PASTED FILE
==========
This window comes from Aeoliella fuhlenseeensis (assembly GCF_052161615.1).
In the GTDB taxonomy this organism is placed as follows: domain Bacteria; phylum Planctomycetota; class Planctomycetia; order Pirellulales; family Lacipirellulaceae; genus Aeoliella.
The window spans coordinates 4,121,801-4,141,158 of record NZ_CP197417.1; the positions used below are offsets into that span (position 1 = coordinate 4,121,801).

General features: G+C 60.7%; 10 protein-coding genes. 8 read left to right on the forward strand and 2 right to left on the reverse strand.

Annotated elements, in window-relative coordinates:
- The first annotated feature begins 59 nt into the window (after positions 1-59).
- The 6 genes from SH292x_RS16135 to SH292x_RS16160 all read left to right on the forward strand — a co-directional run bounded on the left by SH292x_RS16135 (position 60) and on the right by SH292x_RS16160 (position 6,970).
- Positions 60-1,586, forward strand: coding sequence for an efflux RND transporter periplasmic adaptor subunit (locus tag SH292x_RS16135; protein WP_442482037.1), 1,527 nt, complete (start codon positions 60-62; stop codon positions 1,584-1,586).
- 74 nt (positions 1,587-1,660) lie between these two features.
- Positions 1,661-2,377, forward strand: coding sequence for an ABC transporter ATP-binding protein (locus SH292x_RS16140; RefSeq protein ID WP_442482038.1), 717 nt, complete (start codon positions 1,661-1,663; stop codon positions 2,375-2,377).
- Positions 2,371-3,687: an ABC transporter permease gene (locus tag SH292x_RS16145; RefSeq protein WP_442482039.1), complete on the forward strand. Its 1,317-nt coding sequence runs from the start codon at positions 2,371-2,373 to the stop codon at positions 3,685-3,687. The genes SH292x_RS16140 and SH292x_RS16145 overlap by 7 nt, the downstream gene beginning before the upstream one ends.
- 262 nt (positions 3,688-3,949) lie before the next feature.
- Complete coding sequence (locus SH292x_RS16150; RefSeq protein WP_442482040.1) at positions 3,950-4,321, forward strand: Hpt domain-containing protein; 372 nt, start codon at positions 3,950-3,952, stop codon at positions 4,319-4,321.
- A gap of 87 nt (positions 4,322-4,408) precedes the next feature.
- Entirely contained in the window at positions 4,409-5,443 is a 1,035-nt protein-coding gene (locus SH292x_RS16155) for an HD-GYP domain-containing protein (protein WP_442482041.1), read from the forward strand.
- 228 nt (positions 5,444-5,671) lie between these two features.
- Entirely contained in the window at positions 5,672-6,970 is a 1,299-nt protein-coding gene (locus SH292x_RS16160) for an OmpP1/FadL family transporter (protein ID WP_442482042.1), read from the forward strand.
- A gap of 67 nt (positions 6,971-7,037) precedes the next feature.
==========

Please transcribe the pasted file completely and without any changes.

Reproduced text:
This window comes from Aeoliella fuhlenseeensis (assembly GCF_052161615.1).
In the GTDB taxonomy this organism is placed as follows: domain Bacteria; phylum Planctomycetota; class Planctomycetia; order Pirellulales; family Lacipirellulaceae; genus Aeoliella.
The window spans coordinates 4,121,801-4,141,158 of record NZ_CP197417.1; the positions used below are offsets into that span (position 1 = coordinate 4,121,801).

General features: G+C 60.7%; 10 protein-coding genes. 8 read left to right on the forward strand and 2 right to left on the reverse strand.

Annotated elements, in window-relative coordinates:
- The first annotated feature begins 59 nt into the window (after positions 1-59).
- The 6 genes from SH292x_RS16135 to SH292x_RS16160 all read left to right on the forward strand — a co-directional run bounded on the left by SH292x_RS16135 (position 60) and on the right by SH292x_RS16160 (position 6,970).
- Positions 60-1,586, forward strand: coding sequence for an efflux RND transporter periplasmic adaptor subunit (locus tag SH292x_RS16135; protein WP_442482037.1), 1,527 nt, complete (start codon positions 60-62; stop codon positions 1,584-1,586).
- 74 nt (positions 1,587-1,660) lie between these two features.
- Positions 1,661-2,377, forward strand: coding sequence for an ABC transporter ATP-binding protein (locus SH292x_RS16140; RefSeq protein ID WP_442482038.1), 717 nt, complete (start codon positions 1,661-1,663; stop codon positions 2,375-2,377).
- Positions 2,371-3,687: an ABC transporter permease gene (locus tag SH292x_RS16145; RefSeq protein WP_442482039.1), complete on the forward strand. Its 1,317-nt coding sequence runs from the start codon at positions 2,371-2,373 to the stop codon at positions 3,685-3,687. The genes SH292x_RS16140 and SH292x_RS16145 overlap by 7 nt, the downstream gene beginning before the upstream one ends.
- 262 nt (positions 3,688-3,949) lie before the next feature.
- Complete coding sequence (locus SH292x_RS16150; RefSeq protein WP_442482040.1) at positions 3,950-4,321, forward strand: Hpt domain-containing protein; 372 nt, start codon at positions 3,950-3,952, stop codon at positions 4,319-4,321.
- A gap of 87 nt (positions 4,322-4,408) precedes the next feature.
- Entirely contained in the window at positions 4,409-5,443 is a 1,035-nt protein-coding gene (locus SH292x_RS16155) for an HD-GYP domain-containing protein (protein WP_442482041.1), read from the forward strand.
- 228 nt (positions 5,444-5,671) lie between these two features.
- Entirely contained in the window at positions 5,672-6,970 is a 1,299-nt protein-coding gene (locus SH292x_RS16160) for an OmpP1/FadL family transporter (protein ID WP_442482042.1), read from the forward strand.
- A gap of 67 nt (positions 6,971-7,037) precedes the next feature.